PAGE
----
Double Play® ‘Gold’ (Spiraea japonica)
Photo by: Proven Winners

Like hydrangea, rhododendron, and lilac, spirea (or spiraea) has joined the ranks as one of the most popular flowering shrubs for the home garden. Their long-lasting blooms and ability to serve a variety of landscape functions — from mass plantings and perennial borders to groundcovers and informal hedges — have made them a staple in gardens of all sizes. If you’re only familiar with the traditional bridal wreath spirea, a large shrub that can become ungainly if not pruned, you’ll love the versatility and carefree nature of the newer spirea cultivars showcased here. They not only have tidier growth habits but also more vibrant foliage, so they provide seasonal interest even when not in bloom.

On this page: Spirea Basics | Types to Try | Planting Spirea | Spirea Care | Spirea Landscaping Tips

SPIREA BASICS

Zones:

Most are hardy from zones 4-8, but some varieties are more heat and cold tolerant.

Size range:

1 to 8 feet tall and up to 6 feet wide.

Light exposure:

For the best foliage color and flower production, give spirea full sun (at least 6 hours of direct light daily).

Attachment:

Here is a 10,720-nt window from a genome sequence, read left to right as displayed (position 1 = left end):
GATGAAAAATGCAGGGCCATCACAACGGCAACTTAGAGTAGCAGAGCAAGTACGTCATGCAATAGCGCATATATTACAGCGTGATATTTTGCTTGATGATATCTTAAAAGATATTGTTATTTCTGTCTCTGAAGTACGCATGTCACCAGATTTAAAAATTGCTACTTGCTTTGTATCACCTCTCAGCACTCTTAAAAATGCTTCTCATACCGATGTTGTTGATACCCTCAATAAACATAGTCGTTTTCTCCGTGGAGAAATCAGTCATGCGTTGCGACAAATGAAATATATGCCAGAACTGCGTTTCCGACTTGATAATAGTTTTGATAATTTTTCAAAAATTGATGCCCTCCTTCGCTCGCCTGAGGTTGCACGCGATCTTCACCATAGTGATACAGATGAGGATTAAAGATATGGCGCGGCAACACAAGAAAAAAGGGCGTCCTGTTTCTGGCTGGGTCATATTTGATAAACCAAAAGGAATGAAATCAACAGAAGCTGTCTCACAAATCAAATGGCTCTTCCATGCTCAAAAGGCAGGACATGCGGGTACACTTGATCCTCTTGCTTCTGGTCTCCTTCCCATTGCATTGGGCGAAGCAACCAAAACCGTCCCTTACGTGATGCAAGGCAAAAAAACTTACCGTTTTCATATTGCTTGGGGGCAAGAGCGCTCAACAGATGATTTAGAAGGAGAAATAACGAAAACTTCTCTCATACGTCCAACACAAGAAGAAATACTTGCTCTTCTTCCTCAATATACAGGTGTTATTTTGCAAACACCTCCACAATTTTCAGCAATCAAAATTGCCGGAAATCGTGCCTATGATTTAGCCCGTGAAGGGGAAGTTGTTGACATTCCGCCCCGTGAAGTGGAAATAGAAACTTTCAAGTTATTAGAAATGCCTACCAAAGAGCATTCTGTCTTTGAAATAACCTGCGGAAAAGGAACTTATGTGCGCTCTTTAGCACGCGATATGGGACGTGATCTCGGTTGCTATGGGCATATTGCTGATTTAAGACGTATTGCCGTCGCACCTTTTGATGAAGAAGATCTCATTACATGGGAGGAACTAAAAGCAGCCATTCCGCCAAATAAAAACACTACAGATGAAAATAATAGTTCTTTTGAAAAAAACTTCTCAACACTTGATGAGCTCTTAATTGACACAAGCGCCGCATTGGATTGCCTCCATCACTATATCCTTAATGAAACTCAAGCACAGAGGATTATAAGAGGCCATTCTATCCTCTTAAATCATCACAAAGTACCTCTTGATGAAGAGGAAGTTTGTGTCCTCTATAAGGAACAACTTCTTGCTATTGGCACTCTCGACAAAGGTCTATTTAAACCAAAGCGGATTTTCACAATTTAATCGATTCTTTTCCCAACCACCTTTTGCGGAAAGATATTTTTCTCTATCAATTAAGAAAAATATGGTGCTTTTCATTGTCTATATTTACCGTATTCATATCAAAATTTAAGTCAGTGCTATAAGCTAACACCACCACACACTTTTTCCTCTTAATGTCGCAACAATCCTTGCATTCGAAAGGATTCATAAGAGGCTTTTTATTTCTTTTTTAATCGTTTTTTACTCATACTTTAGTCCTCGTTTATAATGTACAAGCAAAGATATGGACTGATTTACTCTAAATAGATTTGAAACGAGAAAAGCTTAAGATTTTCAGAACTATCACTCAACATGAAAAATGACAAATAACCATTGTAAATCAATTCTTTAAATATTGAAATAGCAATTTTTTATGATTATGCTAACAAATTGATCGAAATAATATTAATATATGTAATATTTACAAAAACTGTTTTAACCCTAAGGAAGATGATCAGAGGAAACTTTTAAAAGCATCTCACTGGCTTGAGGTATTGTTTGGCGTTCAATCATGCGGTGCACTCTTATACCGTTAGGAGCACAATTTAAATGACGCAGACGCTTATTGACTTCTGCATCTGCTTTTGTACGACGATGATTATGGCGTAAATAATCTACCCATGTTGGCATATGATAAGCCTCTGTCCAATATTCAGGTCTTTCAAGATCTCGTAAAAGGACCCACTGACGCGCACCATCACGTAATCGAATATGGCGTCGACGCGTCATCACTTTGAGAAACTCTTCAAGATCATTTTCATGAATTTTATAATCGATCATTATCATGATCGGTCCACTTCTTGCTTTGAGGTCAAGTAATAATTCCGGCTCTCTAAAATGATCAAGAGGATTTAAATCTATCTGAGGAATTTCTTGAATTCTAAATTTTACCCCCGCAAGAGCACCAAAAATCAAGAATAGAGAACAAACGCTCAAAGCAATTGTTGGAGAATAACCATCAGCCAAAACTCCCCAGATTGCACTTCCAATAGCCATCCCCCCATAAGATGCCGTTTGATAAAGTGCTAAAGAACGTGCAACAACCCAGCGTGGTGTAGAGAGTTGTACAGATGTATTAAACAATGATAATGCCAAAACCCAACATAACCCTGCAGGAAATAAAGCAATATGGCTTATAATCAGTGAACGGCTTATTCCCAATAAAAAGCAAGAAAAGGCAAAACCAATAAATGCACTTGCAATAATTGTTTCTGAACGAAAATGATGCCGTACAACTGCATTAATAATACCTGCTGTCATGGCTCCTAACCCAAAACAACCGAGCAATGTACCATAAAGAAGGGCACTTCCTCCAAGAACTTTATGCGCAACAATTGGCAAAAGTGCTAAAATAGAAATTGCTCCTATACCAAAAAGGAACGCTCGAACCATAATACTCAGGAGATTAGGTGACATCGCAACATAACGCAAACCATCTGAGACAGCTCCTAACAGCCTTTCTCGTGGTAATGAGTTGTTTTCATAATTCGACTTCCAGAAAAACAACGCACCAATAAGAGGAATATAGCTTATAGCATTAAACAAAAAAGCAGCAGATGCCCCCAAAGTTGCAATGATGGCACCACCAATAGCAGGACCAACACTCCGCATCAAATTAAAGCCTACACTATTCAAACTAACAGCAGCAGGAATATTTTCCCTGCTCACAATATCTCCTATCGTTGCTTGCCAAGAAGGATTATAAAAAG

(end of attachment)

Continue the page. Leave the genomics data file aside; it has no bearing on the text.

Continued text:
Soil preference:

Well-drained, neutral to slightly acidic soil (pH 6 to 7).

Bloom period:

Spirea bushes are classified as spring-blooming (budding out in May and June) or summer-blooming (budding out in July and August) varieties.

Growth rate:

Moderate to fast.

Wildlife benefits:

Attracts bees and butterflies; deer resistant.

Invasive:

Some species seed aggressively in parts of the country. Check with local experts for regionally appropriate spirea selections. New cultivars, such as Double Play Doozie® spirea have been developed to be seedless and non-invasive, or consider sweetspire or summersweet as alternatives.

Learn more: Where is this species invasive in the US?

TYPES TO TRY

Japanese spirea (Spiraea japonica):